In honour of the Superbowl being held today, I am going to blog about a Superb Owl. The most superb owl I could think of off the top my head was the great horned owl, so that’s what today’s animal will be!

Great horned owls live in a widespread area in North and South America. They can live in a number of different habitats, including woodlands, grasslands, deserts, swamps, and both rural and urban areas. It is quite the versatile creature. But then, you have to be pretty flexible to win the Superb Owl award (okay I’ll stop using this lame pun now).

A majestic bird
Image by Greg Hume, CC BY-SA 3.0, via Wikimedia Commons

Female great horned owls are larger than males, averaging 1.7 kg in weight while males only average 1.3 kg. They are the second heaviest owl in North America, after the Snowy Owl. They have an overall length of 45-63 cm and a wingspan of 127-152 cm. Colouration varies according to location, with forest-dwelling owls tending to be darker than those in more open habitats, such as deserts. The ‘horned’ part of their name originates from the feather tufts that sit atop the owls’ heads. Though these look like ears they actually have nothing to do with hearing.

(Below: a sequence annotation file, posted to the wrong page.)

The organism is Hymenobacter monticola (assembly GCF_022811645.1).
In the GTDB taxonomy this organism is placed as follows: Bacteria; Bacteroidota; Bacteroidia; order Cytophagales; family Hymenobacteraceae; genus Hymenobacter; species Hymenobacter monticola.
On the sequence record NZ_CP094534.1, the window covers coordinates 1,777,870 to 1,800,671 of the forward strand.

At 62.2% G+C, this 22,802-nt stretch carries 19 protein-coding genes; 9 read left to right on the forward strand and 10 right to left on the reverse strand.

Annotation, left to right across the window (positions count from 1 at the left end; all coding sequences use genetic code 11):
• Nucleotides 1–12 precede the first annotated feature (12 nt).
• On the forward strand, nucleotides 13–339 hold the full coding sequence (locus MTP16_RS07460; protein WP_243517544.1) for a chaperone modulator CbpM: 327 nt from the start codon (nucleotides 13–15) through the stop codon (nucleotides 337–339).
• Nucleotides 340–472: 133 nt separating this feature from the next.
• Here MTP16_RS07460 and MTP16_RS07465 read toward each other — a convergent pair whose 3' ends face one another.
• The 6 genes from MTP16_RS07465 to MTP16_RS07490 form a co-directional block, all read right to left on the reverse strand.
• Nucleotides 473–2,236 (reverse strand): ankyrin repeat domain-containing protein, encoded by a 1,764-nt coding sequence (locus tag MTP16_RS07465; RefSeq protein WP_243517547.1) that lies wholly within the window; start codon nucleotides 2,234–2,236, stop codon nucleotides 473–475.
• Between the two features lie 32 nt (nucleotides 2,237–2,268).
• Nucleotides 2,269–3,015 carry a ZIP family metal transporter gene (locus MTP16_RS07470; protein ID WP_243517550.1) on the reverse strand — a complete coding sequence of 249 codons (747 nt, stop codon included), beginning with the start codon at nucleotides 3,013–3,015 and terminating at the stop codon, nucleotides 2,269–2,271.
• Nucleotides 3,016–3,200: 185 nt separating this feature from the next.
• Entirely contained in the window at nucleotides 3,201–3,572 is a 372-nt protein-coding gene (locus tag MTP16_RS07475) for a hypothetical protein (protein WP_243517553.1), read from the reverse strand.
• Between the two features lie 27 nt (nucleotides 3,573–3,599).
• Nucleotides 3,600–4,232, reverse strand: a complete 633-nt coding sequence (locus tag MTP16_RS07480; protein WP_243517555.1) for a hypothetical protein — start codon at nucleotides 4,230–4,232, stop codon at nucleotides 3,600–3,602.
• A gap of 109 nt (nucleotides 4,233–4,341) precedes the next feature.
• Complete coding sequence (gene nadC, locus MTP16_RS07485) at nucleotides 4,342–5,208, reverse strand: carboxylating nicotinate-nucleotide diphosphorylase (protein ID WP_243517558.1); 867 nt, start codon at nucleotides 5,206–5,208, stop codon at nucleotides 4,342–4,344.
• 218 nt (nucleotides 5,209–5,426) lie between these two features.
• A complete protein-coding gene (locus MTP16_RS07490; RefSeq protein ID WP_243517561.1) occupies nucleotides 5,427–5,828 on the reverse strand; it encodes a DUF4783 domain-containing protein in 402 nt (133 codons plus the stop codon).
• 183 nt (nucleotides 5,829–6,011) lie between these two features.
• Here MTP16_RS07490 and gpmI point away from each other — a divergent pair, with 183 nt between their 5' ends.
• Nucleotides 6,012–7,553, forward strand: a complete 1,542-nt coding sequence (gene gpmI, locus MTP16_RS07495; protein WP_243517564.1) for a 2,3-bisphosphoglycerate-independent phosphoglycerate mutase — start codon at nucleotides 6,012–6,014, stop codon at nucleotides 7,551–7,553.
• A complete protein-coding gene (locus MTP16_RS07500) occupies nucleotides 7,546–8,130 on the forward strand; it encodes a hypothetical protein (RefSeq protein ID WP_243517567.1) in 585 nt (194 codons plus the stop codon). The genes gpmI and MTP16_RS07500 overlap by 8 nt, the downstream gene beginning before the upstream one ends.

Mating season for great horned owls occurs between November and April, with pairs finding each other through hooting rituals. Once pairs are formed, they become territorial, particularly around their nest. They are not great nest builders, usually using nests made by squirrels or other birds. Pretty lazy, if you ask me. Great horned owls have broods of 1-4 chicks, which fledge 6-9 weeks after hatching and are independent at 5-10 weeks.

He hasn’t quite grown into those eyes yet…
Image by Greg Schechter from San Francisco, USA, CC BY 2.0, via Wikimedia Commons

Great horned owls are impressive birds; they are deadly hunters that hunt rabbits, voles and other small mammals. Sometimes they can take quite large prey, such as porcupines or domestic cats. Their large eyes make horned owls excellent night predators, so they are often active at night. Though their eyes cannot move in their sockets, the owls’ necks can swivel 180 degrees, which gives them almost 360 degree vision.

They don’t have much to fear from other predators, as they are so large and intimidating. I’ve always had a great fondness for birds, but owls are especially cool. The great horned owl definitely deserves some recognition, if only for its awesome and stately appearance.

Cover image by Peter K Burian, CC BY 4.0, via Wikimedia Commons